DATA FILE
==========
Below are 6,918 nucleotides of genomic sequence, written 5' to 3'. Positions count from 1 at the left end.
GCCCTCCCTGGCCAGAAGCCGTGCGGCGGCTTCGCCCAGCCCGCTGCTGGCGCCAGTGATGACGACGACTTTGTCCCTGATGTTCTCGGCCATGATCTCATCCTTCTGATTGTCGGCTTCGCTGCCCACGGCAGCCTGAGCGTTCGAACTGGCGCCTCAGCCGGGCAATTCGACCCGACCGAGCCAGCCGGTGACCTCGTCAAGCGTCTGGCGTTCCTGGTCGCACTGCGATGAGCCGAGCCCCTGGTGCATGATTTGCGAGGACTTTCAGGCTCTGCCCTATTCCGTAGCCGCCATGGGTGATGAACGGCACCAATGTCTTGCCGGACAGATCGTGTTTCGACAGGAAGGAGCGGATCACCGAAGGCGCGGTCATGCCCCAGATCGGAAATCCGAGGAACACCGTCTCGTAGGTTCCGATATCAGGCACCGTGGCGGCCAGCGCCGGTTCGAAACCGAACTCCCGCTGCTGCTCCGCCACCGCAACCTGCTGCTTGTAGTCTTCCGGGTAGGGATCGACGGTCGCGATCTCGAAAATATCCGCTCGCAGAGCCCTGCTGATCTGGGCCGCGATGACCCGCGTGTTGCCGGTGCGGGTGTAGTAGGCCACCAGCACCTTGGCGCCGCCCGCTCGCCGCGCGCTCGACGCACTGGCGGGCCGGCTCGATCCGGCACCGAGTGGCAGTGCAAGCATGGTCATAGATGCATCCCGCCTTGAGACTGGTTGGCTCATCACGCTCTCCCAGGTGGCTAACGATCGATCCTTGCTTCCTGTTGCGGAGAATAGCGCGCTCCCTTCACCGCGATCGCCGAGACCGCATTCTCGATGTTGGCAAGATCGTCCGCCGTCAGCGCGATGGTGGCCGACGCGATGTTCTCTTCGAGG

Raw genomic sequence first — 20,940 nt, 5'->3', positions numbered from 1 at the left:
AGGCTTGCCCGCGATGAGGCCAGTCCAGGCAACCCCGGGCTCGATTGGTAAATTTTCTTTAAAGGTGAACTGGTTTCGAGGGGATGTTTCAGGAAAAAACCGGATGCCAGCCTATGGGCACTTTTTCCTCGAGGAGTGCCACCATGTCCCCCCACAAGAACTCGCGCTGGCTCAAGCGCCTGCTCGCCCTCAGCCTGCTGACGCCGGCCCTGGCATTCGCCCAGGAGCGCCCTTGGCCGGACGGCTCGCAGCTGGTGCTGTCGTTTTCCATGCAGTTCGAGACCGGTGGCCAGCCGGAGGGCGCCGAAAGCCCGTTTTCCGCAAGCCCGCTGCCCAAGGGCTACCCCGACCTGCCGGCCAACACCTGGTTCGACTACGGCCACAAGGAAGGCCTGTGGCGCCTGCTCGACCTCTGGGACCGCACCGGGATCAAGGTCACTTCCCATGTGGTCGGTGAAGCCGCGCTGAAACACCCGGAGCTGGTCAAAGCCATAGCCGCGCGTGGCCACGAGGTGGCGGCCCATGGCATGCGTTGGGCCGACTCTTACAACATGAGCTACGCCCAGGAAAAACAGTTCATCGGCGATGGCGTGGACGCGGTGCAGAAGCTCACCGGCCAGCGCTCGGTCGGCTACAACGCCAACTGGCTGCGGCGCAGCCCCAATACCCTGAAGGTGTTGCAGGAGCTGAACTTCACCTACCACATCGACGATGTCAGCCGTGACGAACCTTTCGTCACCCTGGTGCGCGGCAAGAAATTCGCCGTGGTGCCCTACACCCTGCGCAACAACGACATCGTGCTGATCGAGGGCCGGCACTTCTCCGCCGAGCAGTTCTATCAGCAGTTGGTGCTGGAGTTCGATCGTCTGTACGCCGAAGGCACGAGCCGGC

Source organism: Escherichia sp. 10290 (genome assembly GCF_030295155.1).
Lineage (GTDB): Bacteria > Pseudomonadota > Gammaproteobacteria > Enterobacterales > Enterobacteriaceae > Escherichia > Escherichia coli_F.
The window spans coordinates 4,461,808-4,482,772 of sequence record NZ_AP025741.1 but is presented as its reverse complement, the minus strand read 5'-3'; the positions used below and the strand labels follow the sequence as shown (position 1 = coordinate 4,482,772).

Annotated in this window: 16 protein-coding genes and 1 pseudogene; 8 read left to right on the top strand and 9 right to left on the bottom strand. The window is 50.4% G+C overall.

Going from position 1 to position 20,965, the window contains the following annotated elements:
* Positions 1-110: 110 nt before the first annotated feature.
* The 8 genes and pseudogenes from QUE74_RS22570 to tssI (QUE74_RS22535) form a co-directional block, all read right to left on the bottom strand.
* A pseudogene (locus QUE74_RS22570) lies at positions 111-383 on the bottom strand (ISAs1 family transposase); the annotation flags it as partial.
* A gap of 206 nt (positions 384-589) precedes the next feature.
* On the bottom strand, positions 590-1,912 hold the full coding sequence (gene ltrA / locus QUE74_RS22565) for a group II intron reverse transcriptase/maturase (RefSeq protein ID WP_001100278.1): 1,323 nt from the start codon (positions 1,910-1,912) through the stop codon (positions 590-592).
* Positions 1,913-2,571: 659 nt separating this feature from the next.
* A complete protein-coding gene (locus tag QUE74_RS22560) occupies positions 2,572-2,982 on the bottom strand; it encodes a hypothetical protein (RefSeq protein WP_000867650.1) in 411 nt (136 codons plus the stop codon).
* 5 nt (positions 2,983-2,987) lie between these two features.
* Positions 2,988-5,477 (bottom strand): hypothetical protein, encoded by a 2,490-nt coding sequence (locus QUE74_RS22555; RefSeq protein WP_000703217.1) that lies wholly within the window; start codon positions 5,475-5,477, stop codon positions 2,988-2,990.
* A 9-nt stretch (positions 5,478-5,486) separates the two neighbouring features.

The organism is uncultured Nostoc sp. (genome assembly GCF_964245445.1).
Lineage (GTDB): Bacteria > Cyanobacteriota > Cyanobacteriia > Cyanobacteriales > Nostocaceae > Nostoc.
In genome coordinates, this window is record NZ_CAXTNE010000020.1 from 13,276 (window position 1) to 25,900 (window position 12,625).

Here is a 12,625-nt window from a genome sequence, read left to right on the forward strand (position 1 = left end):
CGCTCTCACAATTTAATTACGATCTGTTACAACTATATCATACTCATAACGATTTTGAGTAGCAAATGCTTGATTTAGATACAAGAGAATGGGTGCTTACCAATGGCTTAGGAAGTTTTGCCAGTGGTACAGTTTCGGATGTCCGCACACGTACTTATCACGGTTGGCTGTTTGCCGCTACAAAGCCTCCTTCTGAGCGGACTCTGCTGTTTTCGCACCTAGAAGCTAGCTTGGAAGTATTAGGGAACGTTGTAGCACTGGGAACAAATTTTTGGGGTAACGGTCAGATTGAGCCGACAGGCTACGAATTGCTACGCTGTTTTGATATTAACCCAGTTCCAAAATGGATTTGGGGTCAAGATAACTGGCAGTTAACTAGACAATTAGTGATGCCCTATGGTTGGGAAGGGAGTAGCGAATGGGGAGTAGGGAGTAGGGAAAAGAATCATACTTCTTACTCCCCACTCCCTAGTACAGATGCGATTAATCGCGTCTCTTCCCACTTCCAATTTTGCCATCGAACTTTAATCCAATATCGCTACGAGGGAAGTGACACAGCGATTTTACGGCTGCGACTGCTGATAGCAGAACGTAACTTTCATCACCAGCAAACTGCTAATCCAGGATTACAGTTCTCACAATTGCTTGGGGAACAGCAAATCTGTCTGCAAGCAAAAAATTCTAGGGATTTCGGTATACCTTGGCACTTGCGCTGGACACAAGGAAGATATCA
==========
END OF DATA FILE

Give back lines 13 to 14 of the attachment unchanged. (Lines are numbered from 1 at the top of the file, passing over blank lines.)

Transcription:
* A gap of 206 nt (positions 384-589) precedes the next feature.
* On the bottom strand, positions 590-1,912 hold the full coding sequence (gene ltrA / locus QUE74_RS22565) for a group II intron reverse transcriptase/maturase (RefSeq protein ID WP_001100278.1): 1,323 nt from the start codon (positions 1,910-1,912) through the stop codon (positions 590-592).